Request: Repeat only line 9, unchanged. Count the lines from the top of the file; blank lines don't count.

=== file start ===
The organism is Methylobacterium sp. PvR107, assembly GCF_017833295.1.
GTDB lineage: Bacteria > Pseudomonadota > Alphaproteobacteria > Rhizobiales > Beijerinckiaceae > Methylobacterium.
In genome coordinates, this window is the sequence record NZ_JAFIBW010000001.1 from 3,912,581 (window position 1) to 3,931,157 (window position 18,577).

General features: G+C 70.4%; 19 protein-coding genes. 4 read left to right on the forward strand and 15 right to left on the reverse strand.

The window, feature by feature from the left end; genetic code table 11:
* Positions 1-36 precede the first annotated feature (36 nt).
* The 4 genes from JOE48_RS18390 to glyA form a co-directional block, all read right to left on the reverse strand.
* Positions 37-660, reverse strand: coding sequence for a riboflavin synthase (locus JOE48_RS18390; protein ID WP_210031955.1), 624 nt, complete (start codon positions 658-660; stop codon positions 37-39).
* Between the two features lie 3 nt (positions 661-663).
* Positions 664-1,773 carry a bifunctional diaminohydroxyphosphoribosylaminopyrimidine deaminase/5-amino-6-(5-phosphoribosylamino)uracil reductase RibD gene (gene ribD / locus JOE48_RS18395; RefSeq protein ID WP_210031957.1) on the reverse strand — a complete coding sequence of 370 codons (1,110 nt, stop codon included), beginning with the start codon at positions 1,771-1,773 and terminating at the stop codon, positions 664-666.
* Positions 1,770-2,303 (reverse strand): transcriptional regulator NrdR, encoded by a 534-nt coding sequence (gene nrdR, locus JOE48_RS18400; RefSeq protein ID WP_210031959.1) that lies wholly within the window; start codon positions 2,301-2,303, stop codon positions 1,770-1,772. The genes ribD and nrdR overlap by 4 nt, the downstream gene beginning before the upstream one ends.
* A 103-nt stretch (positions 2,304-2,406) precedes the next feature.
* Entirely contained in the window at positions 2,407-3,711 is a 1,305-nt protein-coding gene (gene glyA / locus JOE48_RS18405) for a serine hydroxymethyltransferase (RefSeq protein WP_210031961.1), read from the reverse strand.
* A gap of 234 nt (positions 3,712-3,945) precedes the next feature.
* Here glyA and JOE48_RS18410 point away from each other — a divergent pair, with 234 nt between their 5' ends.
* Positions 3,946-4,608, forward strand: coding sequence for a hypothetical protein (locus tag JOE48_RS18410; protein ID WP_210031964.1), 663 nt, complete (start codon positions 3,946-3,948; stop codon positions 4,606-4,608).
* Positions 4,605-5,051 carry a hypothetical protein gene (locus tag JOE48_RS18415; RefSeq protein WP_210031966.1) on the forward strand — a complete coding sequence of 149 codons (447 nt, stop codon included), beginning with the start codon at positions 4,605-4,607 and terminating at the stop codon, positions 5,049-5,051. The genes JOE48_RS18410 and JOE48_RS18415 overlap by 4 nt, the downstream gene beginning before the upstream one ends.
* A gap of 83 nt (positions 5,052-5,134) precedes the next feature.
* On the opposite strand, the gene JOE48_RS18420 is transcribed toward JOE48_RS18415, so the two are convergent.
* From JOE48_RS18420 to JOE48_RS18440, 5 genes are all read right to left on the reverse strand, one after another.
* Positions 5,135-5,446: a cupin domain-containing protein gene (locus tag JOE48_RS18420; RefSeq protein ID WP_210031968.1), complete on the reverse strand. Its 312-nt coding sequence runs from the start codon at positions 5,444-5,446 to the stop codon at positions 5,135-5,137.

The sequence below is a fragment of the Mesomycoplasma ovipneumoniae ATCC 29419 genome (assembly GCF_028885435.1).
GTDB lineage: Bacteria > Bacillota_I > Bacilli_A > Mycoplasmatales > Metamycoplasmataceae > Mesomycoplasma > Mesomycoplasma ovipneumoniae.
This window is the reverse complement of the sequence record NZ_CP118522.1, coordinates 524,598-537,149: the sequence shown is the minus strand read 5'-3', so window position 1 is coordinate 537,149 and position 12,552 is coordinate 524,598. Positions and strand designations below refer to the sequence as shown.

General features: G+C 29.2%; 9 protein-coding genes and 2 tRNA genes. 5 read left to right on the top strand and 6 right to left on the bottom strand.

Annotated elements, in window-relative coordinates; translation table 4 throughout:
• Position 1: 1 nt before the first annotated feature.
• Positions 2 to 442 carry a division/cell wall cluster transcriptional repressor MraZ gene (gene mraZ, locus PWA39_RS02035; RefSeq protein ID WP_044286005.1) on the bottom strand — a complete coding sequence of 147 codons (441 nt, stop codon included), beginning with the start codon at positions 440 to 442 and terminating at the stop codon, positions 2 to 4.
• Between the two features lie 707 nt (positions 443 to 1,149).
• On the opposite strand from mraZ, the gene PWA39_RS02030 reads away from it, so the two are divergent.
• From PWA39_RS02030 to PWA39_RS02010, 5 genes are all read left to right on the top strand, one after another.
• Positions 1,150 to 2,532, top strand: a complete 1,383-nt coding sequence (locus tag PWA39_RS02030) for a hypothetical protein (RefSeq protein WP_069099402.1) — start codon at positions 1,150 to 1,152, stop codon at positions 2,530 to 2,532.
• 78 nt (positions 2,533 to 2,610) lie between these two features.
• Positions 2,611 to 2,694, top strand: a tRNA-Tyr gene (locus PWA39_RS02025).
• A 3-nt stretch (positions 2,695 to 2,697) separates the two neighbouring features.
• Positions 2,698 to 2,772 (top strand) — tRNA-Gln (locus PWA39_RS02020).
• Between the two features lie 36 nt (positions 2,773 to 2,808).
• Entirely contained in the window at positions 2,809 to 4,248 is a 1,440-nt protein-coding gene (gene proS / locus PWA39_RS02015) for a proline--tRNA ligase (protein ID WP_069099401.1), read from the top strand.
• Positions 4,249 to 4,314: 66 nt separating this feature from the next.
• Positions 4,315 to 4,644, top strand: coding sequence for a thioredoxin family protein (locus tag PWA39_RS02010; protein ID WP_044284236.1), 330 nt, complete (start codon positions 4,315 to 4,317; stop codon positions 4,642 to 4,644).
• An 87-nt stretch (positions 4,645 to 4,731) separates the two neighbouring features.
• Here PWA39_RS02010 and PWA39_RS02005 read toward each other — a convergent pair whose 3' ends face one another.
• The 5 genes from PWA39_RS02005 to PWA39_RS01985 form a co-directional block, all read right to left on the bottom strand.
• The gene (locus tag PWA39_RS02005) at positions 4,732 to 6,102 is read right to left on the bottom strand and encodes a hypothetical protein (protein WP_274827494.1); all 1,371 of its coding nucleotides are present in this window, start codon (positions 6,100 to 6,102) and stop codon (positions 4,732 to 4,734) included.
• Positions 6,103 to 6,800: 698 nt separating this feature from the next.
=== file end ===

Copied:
* Between the two features lie 3 nt (positions 661-663).